The deaths last week of three African-American men in encounters with police, along with the killing of five Dallas officers by a black shooter, have left many African-American gun owners with conflicting feelings; those range from shock to anger and defiance. As the debate over gun control heats up, some African-Americans see firearms as critical to their safety, especially in times of racial tension.

Please do not catch virtual monsters among the graves of fallen soldiers.

This is the message from authorities at Arlington National Cemetery, aimed at those who might use the hit mobile game Pokémon Go at the cemetery.

A quick consultation with Dr. Google will tell you that drinking lots of water — and staying well-hydrated — can help you lose weight.

But is there any truth to this? A new study published in the Annals of Family Medicine adds to the evidence that hydration may play a role in weight management.

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Following the deadliest attack on law enforcement since Sept. 11, President Obama and former President George W. Bush attended an interfaith memorial on Tuesday to honor the five law enforcement officers killed during a peaceful protest in Dallas.

Attorney General Loretta Lynch testified before the House Judiciary Committee for several hours on Tuesday, fielding questions about the probe of Hillary Clinton's emails during her tenure as secretary of state, the backlog of cases in immigration courts, the mass shooting in Orlando, the two police shooting deaths in Minnesota and Louisiana, and the murders of police officers in Dallas, among other things.

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Copyright 2016 NPR. To see more, visit

Copyright 2016 NPR. To see more, visit

Copyright 2016 NPR. To see more, visit


Feinstein Wants CIA To Speed 'Torture Report' Release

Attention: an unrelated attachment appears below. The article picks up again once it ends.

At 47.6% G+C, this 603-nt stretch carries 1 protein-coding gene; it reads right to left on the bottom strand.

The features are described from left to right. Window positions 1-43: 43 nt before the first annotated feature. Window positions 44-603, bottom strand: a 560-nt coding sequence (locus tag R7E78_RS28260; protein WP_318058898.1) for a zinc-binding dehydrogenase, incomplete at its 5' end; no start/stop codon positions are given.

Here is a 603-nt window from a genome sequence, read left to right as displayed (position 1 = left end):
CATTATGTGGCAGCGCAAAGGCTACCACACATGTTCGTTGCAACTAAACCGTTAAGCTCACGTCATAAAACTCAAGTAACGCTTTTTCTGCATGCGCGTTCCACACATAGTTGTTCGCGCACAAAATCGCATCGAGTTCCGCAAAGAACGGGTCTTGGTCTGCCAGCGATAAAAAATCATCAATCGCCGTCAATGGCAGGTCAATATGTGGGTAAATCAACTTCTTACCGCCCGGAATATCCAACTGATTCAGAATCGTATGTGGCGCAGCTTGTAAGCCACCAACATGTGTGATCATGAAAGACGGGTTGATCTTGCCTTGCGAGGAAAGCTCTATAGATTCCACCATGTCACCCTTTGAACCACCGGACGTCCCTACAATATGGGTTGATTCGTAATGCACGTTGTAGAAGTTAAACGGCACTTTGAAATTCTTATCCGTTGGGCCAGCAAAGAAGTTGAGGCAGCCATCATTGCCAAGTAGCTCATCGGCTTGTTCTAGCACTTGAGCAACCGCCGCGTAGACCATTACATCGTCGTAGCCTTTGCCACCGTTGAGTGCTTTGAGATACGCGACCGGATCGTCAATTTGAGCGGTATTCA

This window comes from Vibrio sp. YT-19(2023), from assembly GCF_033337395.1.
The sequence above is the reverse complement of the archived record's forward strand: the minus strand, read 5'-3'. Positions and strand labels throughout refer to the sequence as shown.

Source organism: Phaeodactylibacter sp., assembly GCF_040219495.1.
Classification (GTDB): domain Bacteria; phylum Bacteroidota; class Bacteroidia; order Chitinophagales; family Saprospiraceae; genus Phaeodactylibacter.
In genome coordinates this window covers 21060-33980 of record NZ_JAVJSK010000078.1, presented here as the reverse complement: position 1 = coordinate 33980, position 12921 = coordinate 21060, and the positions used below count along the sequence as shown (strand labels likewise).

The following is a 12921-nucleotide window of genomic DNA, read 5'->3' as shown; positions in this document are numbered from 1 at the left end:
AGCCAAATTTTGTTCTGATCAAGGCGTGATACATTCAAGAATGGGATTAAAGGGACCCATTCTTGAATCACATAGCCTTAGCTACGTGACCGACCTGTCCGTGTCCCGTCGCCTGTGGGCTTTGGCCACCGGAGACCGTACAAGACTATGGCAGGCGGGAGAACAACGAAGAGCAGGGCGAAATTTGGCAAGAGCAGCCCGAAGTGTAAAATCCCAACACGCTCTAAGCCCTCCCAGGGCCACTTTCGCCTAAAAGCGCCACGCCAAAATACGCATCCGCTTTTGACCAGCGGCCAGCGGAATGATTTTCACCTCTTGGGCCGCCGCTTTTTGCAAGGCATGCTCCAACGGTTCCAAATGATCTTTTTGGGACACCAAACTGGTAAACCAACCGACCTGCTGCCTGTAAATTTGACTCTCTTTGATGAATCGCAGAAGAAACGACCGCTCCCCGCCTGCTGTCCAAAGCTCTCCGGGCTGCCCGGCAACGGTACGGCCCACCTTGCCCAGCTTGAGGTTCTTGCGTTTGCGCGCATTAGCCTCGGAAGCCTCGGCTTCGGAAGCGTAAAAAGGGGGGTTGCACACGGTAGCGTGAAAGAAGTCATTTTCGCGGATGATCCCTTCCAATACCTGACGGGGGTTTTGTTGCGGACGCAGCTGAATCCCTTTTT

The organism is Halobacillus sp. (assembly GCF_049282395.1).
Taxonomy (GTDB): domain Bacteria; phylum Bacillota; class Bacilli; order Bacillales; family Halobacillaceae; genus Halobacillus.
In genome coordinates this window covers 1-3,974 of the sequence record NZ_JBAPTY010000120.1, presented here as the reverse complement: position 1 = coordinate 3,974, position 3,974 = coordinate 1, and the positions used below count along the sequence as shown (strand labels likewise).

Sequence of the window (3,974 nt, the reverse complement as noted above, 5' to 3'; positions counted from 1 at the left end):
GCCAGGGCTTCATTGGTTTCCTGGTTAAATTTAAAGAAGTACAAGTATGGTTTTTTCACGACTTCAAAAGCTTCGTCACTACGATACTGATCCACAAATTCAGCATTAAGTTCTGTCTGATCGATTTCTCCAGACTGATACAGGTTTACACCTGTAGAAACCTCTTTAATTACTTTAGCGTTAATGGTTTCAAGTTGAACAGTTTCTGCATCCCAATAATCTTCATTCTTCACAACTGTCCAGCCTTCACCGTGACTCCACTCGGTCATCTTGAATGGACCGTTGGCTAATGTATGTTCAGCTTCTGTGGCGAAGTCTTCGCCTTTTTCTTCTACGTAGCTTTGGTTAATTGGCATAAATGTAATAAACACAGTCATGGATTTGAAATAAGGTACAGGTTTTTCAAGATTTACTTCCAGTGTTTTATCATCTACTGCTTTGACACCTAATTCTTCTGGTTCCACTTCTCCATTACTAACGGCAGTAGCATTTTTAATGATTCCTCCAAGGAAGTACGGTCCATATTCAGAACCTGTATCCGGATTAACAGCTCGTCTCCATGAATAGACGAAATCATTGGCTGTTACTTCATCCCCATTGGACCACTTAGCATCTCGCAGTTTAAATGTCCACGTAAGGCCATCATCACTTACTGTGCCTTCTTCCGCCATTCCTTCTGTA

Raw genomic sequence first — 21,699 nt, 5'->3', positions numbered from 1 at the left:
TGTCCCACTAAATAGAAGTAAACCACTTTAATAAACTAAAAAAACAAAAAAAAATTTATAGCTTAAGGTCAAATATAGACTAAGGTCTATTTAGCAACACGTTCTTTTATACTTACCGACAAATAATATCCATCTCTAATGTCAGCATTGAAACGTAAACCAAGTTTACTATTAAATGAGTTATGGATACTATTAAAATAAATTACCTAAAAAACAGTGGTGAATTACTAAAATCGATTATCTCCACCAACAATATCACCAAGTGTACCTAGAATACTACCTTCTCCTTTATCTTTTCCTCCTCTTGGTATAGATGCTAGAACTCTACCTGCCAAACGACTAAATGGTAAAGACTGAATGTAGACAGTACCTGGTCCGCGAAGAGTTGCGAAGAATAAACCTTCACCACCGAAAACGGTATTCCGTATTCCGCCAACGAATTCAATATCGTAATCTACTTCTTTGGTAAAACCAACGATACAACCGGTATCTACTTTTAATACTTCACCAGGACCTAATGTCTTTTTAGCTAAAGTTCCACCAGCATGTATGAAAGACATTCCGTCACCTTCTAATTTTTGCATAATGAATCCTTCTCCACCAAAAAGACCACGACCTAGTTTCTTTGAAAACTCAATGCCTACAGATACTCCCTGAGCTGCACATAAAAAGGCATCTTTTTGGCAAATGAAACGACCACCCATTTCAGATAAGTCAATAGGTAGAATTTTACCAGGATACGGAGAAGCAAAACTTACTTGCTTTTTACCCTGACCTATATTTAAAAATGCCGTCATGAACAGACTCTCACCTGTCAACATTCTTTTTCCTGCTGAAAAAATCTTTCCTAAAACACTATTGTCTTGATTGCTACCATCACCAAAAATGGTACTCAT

May 14, 2014
Originally published on May 14, 2014 7:22 pm

It's been well over a month since the Senate Intelligence Committee voted 11 to 3 to declassify and make public the executive summary and findings of its "Torture Report."

But it's not likely that will actually happen anytime soon.

The reason? The CIA — the very agency skewered in the 6,200-page report for its interrogation and detention of more than 100 terrorism suspects from 2001 through 2008 — has been given the job of deciding what to leave in and what to take out of the summary and findings.

And the CIA seems to be in no great rush to finish that job.

"I was told by the White House chief of staff [Denis McDonough] that it's probably not until July," said Intelligence Committee Chairwoman Dianne Feinstein when I asked her Wednesday when the CIA's vetting of the documents would be complete.

"I'm in discussion with Director [of National Intelligence James] Clapper to see if we can't move that up," the California Democrat added.

And is she comfortable with the CIA doing the vetting? "Not particularly, no," Feinstein said, "but I'm comfortable with Director Clapper's oversight."

Feinstein earlier this year clashed publicly with CIA Director John Brennan, accusing his agency of removing documents being used in her committee's investigation leading up to the report and improperly searching her staff's computers. The CIA, for its part, contends that Feinstein's staffers removed classified documents from a secure CIA facility.

Arizona Republican senator and Viet Cong torture survivor John McCain has also long criticized the CIA's post-9/11 interrogation methods, which included waterboarding.

Still, he said the CIA ought to screen the summary and findings before their release. "I also think that the vetting ought to be done in a way that doesn't conceal facts from Congress and the American people," he added, "and it should not take too long."

McCain said he did not know of a process in place to make sure facts are not concealed by the CIA, though he expressed confidence it would be plain if that's what is attempted.

"It's like child pornography," he said. "We will know when we see it."

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